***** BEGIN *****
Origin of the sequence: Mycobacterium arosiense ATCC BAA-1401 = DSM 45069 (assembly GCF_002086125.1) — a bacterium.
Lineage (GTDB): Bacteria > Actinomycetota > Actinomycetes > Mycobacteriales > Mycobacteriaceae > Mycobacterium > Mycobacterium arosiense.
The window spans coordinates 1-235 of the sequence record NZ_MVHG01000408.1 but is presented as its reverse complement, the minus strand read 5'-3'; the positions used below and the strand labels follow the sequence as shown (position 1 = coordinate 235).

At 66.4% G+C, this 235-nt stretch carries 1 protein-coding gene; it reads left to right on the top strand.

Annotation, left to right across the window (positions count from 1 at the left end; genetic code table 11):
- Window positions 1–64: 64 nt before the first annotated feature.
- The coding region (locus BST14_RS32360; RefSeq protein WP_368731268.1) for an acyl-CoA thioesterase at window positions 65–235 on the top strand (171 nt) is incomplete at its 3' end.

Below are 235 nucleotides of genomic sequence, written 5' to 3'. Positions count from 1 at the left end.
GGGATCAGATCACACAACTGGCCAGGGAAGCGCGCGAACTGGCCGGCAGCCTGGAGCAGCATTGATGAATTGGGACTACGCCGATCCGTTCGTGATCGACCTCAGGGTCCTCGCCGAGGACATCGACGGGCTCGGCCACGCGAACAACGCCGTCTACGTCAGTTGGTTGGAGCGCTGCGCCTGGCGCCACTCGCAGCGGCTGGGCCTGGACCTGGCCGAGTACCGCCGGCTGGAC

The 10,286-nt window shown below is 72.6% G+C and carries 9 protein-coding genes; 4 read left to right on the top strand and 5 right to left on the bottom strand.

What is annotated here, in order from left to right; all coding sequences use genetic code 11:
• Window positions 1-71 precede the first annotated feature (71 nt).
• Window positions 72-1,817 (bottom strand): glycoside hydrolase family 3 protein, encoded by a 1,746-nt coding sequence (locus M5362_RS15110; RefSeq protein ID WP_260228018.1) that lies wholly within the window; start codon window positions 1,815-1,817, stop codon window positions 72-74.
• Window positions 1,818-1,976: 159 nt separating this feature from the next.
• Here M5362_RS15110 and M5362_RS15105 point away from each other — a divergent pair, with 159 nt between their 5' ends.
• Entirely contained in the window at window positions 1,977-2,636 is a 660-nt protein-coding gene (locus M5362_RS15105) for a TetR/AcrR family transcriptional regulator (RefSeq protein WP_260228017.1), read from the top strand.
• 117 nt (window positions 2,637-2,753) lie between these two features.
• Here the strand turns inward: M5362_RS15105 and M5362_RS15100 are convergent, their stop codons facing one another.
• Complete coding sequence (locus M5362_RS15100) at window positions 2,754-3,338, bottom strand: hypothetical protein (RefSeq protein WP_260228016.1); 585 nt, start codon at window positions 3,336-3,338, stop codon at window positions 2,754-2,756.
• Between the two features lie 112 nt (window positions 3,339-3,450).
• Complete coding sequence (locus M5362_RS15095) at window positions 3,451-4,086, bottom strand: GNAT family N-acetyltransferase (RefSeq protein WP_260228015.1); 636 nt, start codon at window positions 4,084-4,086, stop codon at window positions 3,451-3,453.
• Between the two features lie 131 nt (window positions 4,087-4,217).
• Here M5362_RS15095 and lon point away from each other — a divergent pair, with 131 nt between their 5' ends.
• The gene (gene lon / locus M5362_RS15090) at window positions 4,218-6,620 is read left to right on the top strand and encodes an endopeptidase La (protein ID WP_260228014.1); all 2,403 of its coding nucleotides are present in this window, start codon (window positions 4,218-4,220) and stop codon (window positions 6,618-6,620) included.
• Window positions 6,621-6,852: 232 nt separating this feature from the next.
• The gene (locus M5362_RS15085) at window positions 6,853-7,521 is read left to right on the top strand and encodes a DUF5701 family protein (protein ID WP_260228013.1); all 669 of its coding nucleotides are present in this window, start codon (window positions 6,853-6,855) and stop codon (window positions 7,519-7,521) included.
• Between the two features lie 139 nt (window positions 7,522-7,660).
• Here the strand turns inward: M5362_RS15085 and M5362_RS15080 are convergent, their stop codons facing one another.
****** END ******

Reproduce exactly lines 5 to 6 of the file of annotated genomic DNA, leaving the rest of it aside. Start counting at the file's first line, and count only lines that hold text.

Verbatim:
Annotation, left to right across the window (positions count from 1 at the left end; genetic code table 11):
- Window positions 1–64: 64 nt before the first annotated feature.